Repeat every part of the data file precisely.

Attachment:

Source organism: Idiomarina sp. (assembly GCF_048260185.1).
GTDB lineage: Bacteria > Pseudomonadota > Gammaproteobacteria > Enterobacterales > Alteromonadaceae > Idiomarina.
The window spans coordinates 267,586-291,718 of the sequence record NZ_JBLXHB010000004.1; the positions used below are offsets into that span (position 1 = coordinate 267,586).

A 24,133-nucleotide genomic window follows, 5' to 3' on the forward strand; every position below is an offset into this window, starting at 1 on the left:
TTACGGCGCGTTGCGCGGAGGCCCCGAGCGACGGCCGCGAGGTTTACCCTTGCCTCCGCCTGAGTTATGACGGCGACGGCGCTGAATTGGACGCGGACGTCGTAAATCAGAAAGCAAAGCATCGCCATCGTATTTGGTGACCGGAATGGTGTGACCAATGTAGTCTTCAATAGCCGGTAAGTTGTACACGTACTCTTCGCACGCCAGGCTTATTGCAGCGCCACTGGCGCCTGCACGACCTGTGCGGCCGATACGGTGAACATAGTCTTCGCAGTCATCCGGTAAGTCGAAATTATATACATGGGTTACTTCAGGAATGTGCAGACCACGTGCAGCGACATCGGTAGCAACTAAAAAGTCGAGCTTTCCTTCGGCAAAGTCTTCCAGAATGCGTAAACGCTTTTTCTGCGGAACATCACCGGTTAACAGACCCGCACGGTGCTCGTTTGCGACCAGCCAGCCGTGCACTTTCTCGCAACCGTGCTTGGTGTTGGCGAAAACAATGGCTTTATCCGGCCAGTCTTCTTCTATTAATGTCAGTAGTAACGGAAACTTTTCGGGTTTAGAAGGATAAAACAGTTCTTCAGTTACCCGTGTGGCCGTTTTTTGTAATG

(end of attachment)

Source organism: Idiomarina sp. (assembly GCF_048260185.1).
GTDB lineage: Bacteria > Pseudomonadota > Gammaproteobacteria > Enterobacterales > Alteromonadaceae > Idiomarina.
The window spans coordinates 267,586-291,718 of the sequence record NZ_JBLXHB010000004.1; the positions used below are offsets into that span (position 1 = coordinate 267,586).

A 24,133-nucleotide genomic window follows, 5' to 3' on the forward strand; every position below is an offset into this window, starting at 1 on the left:
TTACGGCGCGTTGCGCGGAGGCCCCGAGCGACGGCCGCGAGGTTTACCCTTGCCTCCGCCTGAGTTATGACGGCGACGGCGCTGAATTGGACGCGGACGTCGTAAATCAGAAAGCAAAGCATCGCCATCGTATTTGGTGACCGGAATGGTGTGACCAATGTAGTCTTCAATAGCCGGTAAGTTGTACACGTACTCTTCGCACGCCAGGCTTATTGCAGCGCCACTGGCGCCTGCACGACCTGTGCGGCCGATACGGTGAACATAGTCTTCGCAGTCATCCGGTAAGTCGAAATTATATACATGGGTTACTTCAGGAATGTGCAGACCACGTGCAGCGACATCGGTAGCAACTAAAAAGTCGAGCTTTCCTTCGGCAAAGTCTTCCAGAATGCGTAAACGCTTTTTCTGCGGAACATCACCGGTTAACAGACCCGCACGGTGCTCGTTTGCGACCAGCCAGCCGTGCACTTTCTCGCAACCGTGCTTGGTGTTGGCGAAAACAATGGCTTTATCCGGCCAGTCTTCTTCTATTAATGTCAGTAGTAACGGAAACTTTTCGGGTTTAGAAGGATAAAACAGTTCTTCAGTTACCCGTGTGGCCGTTTTTTGTAATG